Even after 68 years of Independence, our country is grappling with evils like illiteracy (26 per cent), poverty (22 per cent), female foeticide, dowry, untouchability, atrocities on women, caste and communal politics, money power in politics, growing opportunism and defections, regional and economic disparities, the clamour for special status for states and the inclusion of more castes into the SC, ST and OBC categories.

It is sad that instead of strengthening democratic institutions, earlier regimes weakened them and tried to make them subservient to achieve political objectives. On the other hand, Modi, with his typical missionary zeal, is seeking to transform the country by improving the lot of every section — sabka saath, sabka vikas — especially the socially and economically vulnerable.

The time has come for those manufacturing dissent and indulging in a disinformation campaign to realise that such tactics won’t pay, and might boomerang sooner than later. The best example of this was the recent incident in Bangalore, when students overwhelmingly expressed support for Swachh Bharat and Make in India, stumping the Congress leader.

People have become politically aware and conscious of their rights. They abhor the wilful disruption of Parliament on flimsy pretexts. Is it so difficult to respect the overwhelming mandate of the people? The biggest irony is that people who subverted and sabotaged democracy, crippled fundamental rights, imposed censorship, put lakhs of people, opposition leaders and workers behind bars, amended the Constitution to suit individual whims and fancies, and superseded judges to create a pliant, committed judiciary, are now preaching sermons.

On the Congress’s charge that the NDA was not recognising the contributions of former Prime Minister Jawaharlal Nehru, I would like to set the record straight and declare in unambiguous terms that we respect Nehruji and never intended to ignore his contributions. At the same time, I would like to know from Congress leaders why their governments did not accord due respect and recognition to the monumental contributions made by great men like Ambedkar, Subhas Chandra Bose, Rajendra Prasad and Sardar Patel. Saddened by the neglect of such stalwarts, we are now correcting historical wrongs and giving due recognition to them. Yet the Congress seems to be terribly upset by this and grudged the Ambedkar celebrations. No party or family can appropriate the country’s freedom movement. It was a people’s movement, an unprecedented struggle of the masses. The Congress is simply unable to digest this fact.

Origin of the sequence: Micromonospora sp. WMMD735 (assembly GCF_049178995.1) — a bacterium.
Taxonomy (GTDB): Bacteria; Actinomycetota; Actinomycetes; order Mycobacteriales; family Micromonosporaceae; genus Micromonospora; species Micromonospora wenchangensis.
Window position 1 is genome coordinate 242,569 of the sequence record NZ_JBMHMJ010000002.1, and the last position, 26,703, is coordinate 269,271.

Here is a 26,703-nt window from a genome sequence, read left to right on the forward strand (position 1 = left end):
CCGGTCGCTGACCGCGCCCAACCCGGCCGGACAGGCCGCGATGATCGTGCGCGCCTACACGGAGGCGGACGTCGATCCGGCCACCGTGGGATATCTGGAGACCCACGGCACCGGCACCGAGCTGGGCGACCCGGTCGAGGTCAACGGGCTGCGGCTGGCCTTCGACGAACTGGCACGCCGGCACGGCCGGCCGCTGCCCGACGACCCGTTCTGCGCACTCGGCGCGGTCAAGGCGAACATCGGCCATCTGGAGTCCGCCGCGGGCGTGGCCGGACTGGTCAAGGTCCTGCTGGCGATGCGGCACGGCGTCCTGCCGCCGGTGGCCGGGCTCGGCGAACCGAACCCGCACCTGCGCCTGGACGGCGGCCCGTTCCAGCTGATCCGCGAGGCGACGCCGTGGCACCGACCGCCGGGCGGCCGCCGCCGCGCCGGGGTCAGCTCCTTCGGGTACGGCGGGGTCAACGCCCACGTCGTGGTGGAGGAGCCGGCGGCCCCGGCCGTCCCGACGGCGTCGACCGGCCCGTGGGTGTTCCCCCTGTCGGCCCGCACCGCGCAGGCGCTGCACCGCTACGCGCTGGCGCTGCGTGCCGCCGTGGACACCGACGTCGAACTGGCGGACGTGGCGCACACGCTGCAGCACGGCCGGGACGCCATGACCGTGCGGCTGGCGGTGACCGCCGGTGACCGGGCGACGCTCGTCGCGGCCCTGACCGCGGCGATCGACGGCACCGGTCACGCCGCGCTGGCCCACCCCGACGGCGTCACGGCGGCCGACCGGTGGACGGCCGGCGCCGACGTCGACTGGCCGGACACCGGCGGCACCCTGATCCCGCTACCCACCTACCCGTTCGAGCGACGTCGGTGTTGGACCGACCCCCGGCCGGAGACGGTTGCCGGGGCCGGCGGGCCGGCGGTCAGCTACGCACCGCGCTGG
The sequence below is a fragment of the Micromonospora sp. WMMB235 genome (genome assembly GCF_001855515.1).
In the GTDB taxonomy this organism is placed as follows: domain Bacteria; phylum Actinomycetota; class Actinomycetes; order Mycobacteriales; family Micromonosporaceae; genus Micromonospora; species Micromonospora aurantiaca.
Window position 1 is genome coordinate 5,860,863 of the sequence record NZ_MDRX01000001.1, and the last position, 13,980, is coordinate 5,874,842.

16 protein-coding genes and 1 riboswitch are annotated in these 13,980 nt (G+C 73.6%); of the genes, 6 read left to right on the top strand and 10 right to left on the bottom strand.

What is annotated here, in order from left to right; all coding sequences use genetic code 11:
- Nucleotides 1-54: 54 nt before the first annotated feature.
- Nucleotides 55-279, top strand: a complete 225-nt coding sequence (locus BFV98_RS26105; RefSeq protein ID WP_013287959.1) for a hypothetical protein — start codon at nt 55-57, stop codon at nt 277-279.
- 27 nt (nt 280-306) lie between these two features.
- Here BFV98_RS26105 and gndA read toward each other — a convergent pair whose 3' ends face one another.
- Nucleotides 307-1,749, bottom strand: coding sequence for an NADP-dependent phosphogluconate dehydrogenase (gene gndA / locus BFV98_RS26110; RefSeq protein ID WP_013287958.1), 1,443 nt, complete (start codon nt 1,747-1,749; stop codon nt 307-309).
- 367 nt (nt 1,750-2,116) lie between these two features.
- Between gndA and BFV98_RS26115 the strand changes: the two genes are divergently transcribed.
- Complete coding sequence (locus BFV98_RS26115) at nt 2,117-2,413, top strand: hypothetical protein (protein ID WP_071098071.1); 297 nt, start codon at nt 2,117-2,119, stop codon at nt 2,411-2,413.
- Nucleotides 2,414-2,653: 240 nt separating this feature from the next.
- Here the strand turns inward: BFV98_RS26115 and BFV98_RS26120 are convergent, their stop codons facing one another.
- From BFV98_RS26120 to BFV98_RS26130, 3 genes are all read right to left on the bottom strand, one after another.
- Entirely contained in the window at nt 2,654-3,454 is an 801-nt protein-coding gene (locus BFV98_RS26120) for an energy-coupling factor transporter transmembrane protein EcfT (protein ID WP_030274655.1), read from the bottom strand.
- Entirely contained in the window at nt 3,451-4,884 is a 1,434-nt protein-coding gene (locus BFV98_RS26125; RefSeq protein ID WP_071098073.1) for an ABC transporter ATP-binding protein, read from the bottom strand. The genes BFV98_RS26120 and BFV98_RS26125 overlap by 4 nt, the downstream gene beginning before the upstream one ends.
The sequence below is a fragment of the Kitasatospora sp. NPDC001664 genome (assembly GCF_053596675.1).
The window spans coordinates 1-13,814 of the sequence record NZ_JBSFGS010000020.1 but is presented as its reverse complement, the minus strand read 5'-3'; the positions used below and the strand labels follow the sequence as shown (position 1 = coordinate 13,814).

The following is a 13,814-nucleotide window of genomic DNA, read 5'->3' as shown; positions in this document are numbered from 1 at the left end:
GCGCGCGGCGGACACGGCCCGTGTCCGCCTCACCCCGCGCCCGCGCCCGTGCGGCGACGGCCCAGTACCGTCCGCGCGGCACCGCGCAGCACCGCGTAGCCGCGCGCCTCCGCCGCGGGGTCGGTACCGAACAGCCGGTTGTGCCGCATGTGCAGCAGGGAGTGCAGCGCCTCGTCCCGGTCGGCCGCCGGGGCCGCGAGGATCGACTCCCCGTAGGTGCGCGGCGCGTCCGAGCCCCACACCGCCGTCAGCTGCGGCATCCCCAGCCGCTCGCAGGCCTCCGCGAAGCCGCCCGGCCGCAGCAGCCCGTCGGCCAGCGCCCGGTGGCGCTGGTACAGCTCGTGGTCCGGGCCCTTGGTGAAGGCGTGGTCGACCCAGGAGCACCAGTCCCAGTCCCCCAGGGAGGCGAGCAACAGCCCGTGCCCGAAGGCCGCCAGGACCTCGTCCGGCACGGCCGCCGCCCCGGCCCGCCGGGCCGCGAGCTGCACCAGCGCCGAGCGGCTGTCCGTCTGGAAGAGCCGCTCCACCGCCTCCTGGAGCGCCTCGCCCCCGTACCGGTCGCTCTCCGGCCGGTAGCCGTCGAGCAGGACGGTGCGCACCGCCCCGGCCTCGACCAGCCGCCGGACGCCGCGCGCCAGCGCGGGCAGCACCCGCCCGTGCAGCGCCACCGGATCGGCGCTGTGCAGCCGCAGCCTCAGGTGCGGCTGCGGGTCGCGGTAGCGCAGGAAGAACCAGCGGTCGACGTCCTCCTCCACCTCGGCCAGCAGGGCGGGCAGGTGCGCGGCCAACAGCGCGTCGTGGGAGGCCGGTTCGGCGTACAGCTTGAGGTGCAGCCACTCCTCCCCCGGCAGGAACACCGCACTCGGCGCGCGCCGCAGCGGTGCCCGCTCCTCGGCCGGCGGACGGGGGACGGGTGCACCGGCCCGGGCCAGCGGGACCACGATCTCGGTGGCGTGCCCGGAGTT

Is it asking for too much from the opposition parties to support well-meaning, development-oriented schemes in the interests of the people? People are in no mood to accept negativism or the politics of confrontation. They want collaborative politics that will make their lives better and their futures brighter.

The time has come for all people to strive together to ensure the enactment of a common civil code, stopping conversions through fraudulent means, implementing sarva shiksha, empowering women and reservations, bridging the yawning urban-rural divide, reducing economic disparities, making agriculture remunerative, stopping the playing of caste and religious politics, curbing the criminalisation of politics, eradicating corruption, curbing fundamentalism, shedding pseudo-secularism, curbing terror, disapproving of asking people on foreign soil to overthrow a democratically elected PM and petitioning authorities in the UN, US and UK on domestic issues.

*The writer is Union minister for urban development, housing and urban poverty alleviation, and parliamentary affairs.